But Andrasfay and Goldman found significantly worse outcomes for Blacks and Latinos. They reported that while life expectancy for whites dropped by .94 years in 2020 due to the Covid-19 virus, for Latinos it dropped by 3.03 years and for Blacks by 1.9 years.

“We think it’s a combination of a lot of social factors,” Andrasfay said, noting that one particular challenge those populations faced was working in essential jobs that increased their exposure to the virus. Also, many people in those populations came into the pandemic with ailments like diabetes and risk factors such as obesity that made them more susceptible to serious illness, she said.

“We still don’t fully understand why the Black and Latino populations were infected more,” Andrasfay said. “It seems to be a confluence of many factors that puts them at higher risk.”

Pre-pandemic, the life expectancy gap between Blacks and whites had been narrowing. “But then Covid erased those gains,” she said.

The pandemic also nearly erased the “Latino paradox,” so called because Latinos in the U.S. have historically had similar or better health outcomes than whites, even though they have lower average income and education levels. But diabetes and other chronic health conditions had been on the rise in this population, Andrasfay said. Usually, such issues would take decades to impact mortality risks, but Covid accelerated that process, she said.

And then there was the fact that many Latinos worked at the kind of low-income jobs that couldn’t be done from the safety of their homes. That “suddenly became a risk factor for mortality in a way that hadn’t really existed in the past,” Andrasfay said.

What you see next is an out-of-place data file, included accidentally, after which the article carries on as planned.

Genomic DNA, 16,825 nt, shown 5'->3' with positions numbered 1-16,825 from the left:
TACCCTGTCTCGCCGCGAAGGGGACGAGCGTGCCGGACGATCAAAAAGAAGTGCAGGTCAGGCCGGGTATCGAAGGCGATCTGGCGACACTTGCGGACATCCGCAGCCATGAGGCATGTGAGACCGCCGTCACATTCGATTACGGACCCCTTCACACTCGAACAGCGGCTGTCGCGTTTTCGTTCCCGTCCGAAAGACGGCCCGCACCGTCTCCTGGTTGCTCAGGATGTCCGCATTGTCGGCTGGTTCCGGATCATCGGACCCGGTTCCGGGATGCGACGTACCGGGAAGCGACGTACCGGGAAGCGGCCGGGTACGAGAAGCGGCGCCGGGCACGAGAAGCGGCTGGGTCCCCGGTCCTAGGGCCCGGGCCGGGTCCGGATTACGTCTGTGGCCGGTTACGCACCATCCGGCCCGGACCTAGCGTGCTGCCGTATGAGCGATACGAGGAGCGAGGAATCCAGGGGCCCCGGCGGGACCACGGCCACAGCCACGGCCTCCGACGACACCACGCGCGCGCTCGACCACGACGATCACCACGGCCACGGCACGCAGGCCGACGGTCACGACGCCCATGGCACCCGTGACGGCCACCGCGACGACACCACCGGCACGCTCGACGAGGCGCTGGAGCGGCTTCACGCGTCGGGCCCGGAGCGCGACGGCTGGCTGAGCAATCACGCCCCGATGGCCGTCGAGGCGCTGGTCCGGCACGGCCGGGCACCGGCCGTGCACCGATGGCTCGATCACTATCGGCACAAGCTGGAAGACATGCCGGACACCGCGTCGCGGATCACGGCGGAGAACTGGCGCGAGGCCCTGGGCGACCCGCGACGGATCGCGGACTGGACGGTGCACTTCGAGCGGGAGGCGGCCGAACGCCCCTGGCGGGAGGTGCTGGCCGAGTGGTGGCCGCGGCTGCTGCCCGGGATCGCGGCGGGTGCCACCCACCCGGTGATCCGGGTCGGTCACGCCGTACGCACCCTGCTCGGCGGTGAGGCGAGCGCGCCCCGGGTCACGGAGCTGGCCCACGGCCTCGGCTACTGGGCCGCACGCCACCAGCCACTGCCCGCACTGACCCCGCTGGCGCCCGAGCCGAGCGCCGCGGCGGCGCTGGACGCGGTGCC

Like Andrasfay, Jacobson found the Latino population to be particularly at risk. Her study of racial and ethnic differences in Covid-19 testing and outcomes included data on more than 84,000 adults at Contra Costa Regional Medical Center who were enrolled in that county’s Medicaid managed care plan.

Jacobson and her colleagues, however, controlled for various risks, like pre-existing health conditions, demographics and neighborhood factors. The Latino patients still fared worse than the other groups, even though they were disproportionately younger. “This tells us that going forward, for future pandemics, this is going to be a particularly vulnerable group,” Jacobson said of the research, which appears in the American Journal of Preventive Medicine.

After vaccines became available, Contra Costa officials asked the USC researchers to study strategies for getting reluctant patients to take the jab. The result, “Can financial incentives and other nudges increase COVID-19 vaccinations among the vaccine hesitant? A randomized trial,” was released last fall as a National Bureau of Economic Research working paper and was published this year in the journal Vaccine.

Jacobson first tried a tack that had often proved successful in the past with the flu vaccine: offering people modest sums of money in exchange for vaccination.

It didn’t work. “I don’t think we appreciated how strong the reluctance was,” she said. The monetary “nudge” strategy, however, worked for researchers in Sweden with the same vaccine, she said.